International Political Economy
This information is for the 2019/20 session.
Dr Ranjit Lall CBG.8.01
This course is available on the BSc in Economics, BSc in International Relations, BSc in International Relations and Chinese, BSc in International Relations and History and BSc in Politics and International Relations. This course is not available as an outside option. This course is available with permission to General Course students.
Students from other degree programmes will be admitted by permission of the Course Coordinator, including BSc Economic History
The course examines the role of power and politics in international economic relations. Besides international structural factors, it emphasises the role of domestic political interests and their influence over foreign economic policies. Major approaches covered include historical views on international political economy, and contemporary systemic theories of international cooperation, interest groups politics, ideas and institutions. The course provides an overview and explanation of the international monetary and trade systems since 1944. It also discusses current debates on trade, monetary policy, the political roots of financial crises, globalisation and the retreat of the state, and environmental protection.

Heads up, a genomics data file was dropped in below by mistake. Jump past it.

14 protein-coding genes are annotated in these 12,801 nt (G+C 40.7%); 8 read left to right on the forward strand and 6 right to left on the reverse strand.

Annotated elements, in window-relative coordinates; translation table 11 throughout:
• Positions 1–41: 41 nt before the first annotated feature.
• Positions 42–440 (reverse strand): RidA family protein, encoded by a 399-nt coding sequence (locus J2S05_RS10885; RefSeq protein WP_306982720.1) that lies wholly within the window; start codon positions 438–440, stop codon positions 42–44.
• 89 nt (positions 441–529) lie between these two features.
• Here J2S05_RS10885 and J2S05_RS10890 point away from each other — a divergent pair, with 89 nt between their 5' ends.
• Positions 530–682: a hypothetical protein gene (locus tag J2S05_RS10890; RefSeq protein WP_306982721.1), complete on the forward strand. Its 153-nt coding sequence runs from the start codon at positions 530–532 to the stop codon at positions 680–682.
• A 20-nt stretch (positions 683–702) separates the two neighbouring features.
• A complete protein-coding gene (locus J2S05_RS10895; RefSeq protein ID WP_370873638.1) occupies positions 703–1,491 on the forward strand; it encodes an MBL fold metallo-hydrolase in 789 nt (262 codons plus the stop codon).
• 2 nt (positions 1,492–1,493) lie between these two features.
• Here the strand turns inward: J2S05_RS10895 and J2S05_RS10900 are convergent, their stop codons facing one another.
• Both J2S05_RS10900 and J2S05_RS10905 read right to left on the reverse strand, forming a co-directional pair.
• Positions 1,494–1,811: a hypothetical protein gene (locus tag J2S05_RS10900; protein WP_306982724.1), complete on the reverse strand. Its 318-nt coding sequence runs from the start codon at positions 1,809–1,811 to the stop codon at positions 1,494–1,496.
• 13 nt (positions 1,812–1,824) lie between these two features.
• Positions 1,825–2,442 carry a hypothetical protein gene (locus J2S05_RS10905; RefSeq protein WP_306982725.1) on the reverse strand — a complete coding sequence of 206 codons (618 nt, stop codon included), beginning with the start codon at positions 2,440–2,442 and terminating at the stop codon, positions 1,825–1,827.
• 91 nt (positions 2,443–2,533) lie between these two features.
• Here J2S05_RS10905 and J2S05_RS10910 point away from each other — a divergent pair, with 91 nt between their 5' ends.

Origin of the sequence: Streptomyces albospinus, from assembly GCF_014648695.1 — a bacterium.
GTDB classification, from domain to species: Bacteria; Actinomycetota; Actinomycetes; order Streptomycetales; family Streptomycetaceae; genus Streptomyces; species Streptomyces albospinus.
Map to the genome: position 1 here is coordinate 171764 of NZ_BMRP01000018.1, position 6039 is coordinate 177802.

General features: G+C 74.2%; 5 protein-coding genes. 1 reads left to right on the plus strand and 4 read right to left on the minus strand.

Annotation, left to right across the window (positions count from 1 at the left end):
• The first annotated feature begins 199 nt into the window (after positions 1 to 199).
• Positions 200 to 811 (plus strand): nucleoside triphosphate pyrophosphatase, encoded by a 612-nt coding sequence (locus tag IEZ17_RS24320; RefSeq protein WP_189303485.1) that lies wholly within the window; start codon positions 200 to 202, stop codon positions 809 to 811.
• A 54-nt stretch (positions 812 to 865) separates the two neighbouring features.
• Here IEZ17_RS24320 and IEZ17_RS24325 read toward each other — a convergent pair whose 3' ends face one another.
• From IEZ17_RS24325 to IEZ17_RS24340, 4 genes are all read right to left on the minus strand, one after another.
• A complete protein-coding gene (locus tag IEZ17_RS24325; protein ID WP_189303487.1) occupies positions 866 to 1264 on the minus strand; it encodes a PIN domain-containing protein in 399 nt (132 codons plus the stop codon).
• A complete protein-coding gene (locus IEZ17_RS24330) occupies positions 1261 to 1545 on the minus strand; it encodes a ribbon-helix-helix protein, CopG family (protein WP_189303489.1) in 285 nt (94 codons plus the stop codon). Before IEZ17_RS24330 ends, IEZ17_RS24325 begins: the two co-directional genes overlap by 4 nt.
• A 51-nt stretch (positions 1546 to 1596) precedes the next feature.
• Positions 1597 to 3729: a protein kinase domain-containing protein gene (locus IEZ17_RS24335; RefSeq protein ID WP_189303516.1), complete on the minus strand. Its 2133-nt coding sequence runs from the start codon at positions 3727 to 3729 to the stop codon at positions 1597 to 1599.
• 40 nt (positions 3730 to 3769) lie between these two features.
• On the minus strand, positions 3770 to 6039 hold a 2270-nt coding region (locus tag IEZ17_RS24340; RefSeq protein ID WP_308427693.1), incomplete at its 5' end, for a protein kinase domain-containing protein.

10 hours of lectures and 10 hours of classes in the MT. 10 hours of lectures and 10 hours of classes in the LT. 1 hour of lectures and 1 hour of classes in the ST.
Students on this course will have a reading week in Week 6, in line with departmental policy.
Students will be expected to produce 3 essays in the MT and LT.
Students write three essays of a maximum length of 1,500 words.
Basic references are: M Blyth (ed), Routledge Handbook of International Political Economy (IPE); ; J Ravenhill (ed), Global Political Economy; S Strange, States and Markets; R Palan, Global Political Economy: Contemporary Theories; J Frieden & D Lake, International Political Economy; T Oatley, International Political Economy;A Walter & G Sen, Analyzing the Global Political Economy. A detailed reading list will be given at the beginning of the course.
Exam (90%, duration: 3 hours) in the summer exam period.
Coursework (10%) in the MT and LT.
In the examination students will answer three questions chosen from twelve.
The coursework is the submission of 20 weekly reports based on seminar topics and readings.
Department: International Relations
Total students 2018/19: 79
Average class size 2018/19: 13
Capped 2018/19: No
Value: One Unit
Personal development skills
- Problem solving
- Specialist skills